June 2, 2017 – A new citizen-science tool released earlier this year to help astronomers pinpoint new worlds lurking in the outer reaches of our solar system has already led to a discovery: a brown dwarf a little more than 100 light years away from the Sun.
Just six days after the launch of the Backyard Worlds: Planet 9 website in February, four different users alerted the science team to the curious object, whose presence has since been confirmed via an infrared telescope. Details were recently ” target=”_blank”>published in the Astrophysical Journal Letters.
“I was so proud of our volunteers as I saw the data on this new cold world coming in,” said Jackie Faherty, a senior scientist in the American Museum of Natural History’s Department of Astrophysics and one of Backyard World’s researchers. “It was a feel-good moment for science.”
The Backyard Worlds project lets anyone with a computer and an internet connection flip through images taken by NASA’s Wide Field Infrared Survey Explorer (WISE) spacecraft. If an object is close enough to Earth, it will appear to “jump” when multiple images taken of the same spot in the sky a few years apart are compared. The goal for Backyard Worlds volunteers–of which there are more than 37,000–is to flag the moving objects they see in these digital flipbooks for further investigation by the science team. So far, volunteers have classified more than 4 million flipbooks.
Days after the Backyard Worlds website debuted on February 15, Bob Fletcher, a science teacher in Tasmania, identified a very faint object moving across the WISE images. It was soon also flagged by three other citizen scientists from Russia, Serbia, and the United States. After some initial investigation by the research team, which originally called the object “Bob’s dwarf,” Faherty was awarded time on NASA’s Infrared Telescope Facility in Hawaii, where she confirmed that it was a previously unknown brown dwarf just a few hundred degrees warmer than Jupiter. The authors say that sky surveys had missed this object because it’s too faint. All four volunteers are co-authors on the scientific paper announcing the discovery.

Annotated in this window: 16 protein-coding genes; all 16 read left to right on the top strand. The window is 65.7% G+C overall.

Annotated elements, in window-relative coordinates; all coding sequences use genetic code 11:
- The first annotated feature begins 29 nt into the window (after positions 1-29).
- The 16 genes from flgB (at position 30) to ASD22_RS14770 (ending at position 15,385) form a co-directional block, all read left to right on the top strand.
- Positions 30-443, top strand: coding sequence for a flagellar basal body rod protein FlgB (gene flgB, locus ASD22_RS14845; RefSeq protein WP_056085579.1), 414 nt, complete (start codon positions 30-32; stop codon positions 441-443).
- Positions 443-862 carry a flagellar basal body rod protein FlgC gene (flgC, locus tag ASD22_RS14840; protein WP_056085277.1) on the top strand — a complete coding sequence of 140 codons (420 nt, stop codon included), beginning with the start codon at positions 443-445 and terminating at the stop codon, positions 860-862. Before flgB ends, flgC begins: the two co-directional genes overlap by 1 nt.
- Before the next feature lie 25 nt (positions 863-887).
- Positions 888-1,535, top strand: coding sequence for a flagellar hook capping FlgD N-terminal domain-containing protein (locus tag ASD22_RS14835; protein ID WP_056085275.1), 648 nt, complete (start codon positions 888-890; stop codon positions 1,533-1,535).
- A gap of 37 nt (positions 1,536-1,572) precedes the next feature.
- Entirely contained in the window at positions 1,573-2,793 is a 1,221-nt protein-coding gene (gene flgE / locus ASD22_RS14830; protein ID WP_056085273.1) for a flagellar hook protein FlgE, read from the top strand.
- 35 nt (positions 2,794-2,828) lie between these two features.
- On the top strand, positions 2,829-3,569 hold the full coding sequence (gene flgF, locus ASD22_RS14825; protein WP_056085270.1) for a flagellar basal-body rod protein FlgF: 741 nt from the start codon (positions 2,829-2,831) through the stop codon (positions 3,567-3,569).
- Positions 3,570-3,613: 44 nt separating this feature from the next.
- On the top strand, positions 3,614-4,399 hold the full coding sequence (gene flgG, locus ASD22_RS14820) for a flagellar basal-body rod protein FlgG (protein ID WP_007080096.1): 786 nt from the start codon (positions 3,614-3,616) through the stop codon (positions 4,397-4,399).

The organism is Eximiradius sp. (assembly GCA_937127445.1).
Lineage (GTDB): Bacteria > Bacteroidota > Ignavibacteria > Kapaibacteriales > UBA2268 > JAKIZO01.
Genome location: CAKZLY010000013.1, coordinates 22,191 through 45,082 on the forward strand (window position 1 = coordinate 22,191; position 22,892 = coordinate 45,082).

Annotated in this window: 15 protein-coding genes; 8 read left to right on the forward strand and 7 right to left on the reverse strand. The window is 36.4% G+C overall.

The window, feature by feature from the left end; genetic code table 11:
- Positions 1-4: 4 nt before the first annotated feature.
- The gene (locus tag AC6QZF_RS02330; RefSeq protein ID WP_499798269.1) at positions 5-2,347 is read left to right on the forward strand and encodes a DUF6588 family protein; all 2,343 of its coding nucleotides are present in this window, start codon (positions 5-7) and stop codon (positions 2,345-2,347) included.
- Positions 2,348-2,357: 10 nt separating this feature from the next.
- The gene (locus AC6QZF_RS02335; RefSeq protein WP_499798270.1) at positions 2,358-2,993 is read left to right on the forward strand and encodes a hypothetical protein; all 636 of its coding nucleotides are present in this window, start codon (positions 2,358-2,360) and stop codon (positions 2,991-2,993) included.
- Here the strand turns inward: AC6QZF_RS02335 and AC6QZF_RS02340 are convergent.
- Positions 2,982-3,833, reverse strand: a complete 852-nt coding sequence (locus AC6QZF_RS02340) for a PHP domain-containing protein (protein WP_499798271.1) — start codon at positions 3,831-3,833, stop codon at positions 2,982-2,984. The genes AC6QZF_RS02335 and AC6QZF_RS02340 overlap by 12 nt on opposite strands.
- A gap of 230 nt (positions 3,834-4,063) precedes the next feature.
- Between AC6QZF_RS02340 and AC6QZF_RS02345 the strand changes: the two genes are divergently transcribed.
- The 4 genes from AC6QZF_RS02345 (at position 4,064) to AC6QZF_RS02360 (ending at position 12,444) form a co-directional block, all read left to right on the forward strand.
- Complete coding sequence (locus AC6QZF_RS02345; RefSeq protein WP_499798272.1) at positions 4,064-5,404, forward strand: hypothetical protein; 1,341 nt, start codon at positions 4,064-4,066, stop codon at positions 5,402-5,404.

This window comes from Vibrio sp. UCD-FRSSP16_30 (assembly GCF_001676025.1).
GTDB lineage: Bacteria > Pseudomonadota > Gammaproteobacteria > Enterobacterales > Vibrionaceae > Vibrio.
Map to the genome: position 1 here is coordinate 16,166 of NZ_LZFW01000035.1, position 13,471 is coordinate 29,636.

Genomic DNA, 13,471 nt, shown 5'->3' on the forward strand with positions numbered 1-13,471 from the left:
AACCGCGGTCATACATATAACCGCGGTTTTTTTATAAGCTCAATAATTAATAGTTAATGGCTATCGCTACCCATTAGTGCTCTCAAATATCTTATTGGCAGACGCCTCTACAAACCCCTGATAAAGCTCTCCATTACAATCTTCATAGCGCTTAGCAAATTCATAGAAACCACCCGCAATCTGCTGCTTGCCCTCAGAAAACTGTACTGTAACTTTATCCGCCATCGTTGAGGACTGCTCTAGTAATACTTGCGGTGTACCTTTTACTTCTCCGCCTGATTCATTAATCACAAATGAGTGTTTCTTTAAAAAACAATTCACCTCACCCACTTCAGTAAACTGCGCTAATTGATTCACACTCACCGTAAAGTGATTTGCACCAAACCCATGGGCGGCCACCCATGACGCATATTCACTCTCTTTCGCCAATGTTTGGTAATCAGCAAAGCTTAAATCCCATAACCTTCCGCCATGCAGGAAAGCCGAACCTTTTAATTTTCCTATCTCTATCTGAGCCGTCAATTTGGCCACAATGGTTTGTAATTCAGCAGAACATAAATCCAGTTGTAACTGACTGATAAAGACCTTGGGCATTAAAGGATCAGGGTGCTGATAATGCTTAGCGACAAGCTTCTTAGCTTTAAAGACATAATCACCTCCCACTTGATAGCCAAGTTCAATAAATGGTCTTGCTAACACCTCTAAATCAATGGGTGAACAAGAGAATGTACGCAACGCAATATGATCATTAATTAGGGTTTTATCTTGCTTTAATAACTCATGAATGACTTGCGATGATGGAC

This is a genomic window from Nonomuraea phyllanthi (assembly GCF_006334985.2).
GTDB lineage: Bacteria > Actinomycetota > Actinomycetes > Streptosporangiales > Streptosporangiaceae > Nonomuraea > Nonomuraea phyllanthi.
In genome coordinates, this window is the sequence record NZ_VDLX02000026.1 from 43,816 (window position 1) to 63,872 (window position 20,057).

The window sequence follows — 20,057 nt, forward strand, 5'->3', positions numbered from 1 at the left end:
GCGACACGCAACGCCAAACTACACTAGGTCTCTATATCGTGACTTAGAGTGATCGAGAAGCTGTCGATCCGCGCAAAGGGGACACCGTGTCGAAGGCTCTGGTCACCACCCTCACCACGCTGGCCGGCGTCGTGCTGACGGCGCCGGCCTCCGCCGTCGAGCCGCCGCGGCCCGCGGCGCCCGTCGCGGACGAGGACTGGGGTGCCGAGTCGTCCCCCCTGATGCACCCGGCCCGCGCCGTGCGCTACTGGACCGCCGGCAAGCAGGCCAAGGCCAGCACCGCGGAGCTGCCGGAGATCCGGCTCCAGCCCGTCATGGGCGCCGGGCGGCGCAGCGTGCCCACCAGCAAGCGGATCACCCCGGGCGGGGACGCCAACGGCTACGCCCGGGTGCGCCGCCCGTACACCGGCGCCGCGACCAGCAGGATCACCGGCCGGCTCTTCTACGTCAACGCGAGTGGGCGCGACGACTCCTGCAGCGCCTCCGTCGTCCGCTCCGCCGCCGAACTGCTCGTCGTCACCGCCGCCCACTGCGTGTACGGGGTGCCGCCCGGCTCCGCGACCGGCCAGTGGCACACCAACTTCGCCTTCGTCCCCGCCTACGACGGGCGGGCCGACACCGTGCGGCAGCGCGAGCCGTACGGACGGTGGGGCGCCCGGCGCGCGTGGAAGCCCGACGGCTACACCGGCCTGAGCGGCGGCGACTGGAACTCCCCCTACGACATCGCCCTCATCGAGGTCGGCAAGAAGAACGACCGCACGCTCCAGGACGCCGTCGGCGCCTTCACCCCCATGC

Brown dwarfs, sometimes called “failed stars,” are spread throughout the Milky Way. They lack enough mass to sustain nuclear fusion but they are hot enough to glow in the infrared range of the light spectrum.
“Brown dwarfs are strikingly similar to Jupiter so we study their atmospheres in order to look at what weather on other worlds might look like,” said Jonathan Gagné, a Backyard Worlds team member from the Carnegie Institution for Science.
Although the Backyard Worlds research team hopes to find the infamous Planet 9 hiding in our own solar system, these brown dwarfs are also exciting discoveries.
“It’s possible that there is a cold world closer than what we believe to be the closest star to the Sun,” Faherty said. “Given enough time, I think our volunteers are going help to complete the map of our solar neighborhood.”
The Backyard Worlds project was developed by scientists at NASA, Arizona State University, the University of California Berkeley, the Space Telescope Science Institute in Baltimore, the science crowdsourcing site Zooniverse, and the American Museum of Natural History.
NASA’s Jet Propulsion Laboratory in Pasadena, California, manages and operates WISE for NASA’s Science Mission Directorate in Washington. The Space Dynamics Laboratory in Logan, Utah, built WISE’s science instrument. Ball Aerospace & Technologies Corp. of Boulder, Colorado, built the spacecraft. Science operations and data processing take place at the Infrared Processing and Analysis Center at the California Institute of Technology in Pasadena. Caltech manages JPL for NASA.